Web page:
Financial Wake Up Call

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Heh, somehow I get the feeling this little blog is going to become the dumping ground for my thoughts, my experiences, my triumphs and insecurities. Being able to express your thoughts and impressions on your work and your business, even if its just typing the words out on a screen, is incredibly cathartic. I find myself severely lacking in personal relationships in my life, which means I severely lack people that I can talk to and work things out with. Makes it very hard when I'm holding all this weight on my own shoulders. So, I'm hoping this little blog here will prove to be a helpful resource in allowing me to dump my experiences, both good and bad, in some place where I can look back and read it, and where others may read it and offer helpful advice, or take comfort in the fact that they're not the only ones struggling with these issues.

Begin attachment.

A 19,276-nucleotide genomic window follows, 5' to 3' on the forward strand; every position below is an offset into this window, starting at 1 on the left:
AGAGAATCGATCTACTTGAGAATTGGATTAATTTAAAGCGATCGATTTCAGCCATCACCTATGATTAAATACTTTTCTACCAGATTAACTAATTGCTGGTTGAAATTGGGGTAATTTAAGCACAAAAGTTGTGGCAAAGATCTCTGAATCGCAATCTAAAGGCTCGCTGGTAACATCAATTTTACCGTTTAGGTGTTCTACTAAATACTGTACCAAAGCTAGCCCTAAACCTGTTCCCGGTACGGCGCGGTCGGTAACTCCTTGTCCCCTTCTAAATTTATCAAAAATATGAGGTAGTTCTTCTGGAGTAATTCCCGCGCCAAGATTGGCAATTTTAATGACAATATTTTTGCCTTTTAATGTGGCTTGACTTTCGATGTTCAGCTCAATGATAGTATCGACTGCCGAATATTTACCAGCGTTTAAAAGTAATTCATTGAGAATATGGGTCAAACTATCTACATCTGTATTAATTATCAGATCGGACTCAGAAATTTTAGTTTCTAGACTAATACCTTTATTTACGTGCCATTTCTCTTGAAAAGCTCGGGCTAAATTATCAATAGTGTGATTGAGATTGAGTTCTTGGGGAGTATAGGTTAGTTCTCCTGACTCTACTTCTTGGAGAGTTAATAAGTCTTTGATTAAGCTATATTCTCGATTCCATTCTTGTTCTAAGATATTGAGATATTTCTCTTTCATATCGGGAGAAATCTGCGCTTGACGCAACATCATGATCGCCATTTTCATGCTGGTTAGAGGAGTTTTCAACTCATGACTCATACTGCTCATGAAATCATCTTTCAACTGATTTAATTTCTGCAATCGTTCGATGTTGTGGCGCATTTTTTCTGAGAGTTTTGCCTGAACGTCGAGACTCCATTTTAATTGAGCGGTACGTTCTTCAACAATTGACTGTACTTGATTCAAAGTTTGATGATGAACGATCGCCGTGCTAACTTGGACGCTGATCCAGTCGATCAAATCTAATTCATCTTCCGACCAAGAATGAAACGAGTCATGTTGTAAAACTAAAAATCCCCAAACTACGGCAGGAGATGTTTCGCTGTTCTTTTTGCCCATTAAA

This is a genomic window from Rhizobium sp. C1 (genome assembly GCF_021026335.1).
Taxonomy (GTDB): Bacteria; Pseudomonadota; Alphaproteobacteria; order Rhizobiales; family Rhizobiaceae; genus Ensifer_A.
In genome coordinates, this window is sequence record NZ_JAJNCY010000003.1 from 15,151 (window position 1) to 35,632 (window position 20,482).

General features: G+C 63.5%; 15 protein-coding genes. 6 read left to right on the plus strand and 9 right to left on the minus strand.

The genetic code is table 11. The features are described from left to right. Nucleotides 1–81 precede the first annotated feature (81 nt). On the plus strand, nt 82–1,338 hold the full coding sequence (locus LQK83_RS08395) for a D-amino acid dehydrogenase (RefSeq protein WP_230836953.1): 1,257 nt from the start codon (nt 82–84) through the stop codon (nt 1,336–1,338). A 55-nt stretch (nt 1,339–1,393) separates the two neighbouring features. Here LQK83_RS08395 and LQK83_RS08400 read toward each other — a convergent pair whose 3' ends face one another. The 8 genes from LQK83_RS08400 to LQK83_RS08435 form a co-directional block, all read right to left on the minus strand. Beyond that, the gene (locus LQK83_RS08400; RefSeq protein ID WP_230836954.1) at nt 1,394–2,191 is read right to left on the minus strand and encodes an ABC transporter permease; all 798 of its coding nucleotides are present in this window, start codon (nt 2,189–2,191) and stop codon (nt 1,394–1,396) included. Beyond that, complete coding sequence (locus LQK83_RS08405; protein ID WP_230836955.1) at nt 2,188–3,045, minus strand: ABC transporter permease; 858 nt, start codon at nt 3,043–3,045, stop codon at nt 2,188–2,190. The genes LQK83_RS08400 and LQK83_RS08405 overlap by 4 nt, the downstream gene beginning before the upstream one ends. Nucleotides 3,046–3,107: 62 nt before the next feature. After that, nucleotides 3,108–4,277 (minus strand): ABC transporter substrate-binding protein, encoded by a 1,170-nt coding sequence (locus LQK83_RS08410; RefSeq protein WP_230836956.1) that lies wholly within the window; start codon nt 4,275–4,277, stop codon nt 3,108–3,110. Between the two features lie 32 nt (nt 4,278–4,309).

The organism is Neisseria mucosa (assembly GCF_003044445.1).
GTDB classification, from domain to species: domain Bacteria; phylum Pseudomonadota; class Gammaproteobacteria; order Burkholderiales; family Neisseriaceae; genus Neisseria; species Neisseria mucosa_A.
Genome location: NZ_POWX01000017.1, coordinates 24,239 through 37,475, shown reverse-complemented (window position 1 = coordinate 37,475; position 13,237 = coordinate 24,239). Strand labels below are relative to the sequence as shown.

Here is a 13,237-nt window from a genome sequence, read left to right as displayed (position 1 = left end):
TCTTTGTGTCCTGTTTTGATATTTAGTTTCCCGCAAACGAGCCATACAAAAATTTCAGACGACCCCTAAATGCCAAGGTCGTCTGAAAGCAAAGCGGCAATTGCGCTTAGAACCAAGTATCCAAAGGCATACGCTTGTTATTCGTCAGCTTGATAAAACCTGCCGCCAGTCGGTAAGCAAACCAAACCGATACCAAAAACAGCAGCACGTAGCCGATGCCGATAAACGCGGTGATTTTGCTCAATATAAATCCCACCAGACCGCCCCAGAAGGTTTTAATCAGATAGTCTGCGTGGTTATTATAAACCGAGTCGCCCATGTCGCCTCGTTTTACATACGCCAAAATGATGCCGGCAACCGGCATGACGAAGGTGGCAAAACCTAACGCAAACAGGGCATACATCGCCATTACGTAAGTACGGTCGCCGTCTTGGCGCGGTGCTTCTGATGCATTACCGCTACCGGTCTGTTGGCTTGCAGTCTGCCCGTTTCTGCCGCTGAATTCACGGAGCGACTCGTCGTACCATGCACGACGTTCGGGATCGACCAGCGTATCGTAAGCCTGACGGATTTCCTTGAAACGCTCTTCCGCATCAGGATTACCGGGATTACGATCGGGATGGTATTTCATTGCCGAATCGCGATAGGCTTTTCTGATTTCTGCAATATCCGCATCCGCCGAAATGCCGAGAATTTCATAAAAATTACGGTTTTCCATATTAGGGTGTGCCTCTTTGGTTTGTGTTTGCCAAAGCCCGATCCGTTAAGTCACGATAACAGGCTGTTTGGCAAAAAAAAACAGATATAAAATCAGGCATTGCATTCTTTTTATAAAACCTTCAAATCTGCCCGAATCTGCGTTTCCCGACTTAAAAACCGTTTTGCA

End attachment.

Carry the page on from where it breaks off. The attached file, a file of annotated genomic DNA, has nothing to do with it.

This week has been both good and bad. And I'm not sure which out-weighs the other.

I had the opportunity to enter 2 works of art into the Lehi Round Up Art Show, which is part of the bigger Round Up festival they hold each year. And I was thrilled to find out that one of my sculptures won Best in Show, and my other was given an Honorable Mention.

It was an incredibly exciting experience. But at the same time, it was incredibly sobering.

You see... pricing has been the BANE of my small business since I established it.

Hell, pricing has been my bane for as long as people have been asking me how much I'd sell my work for.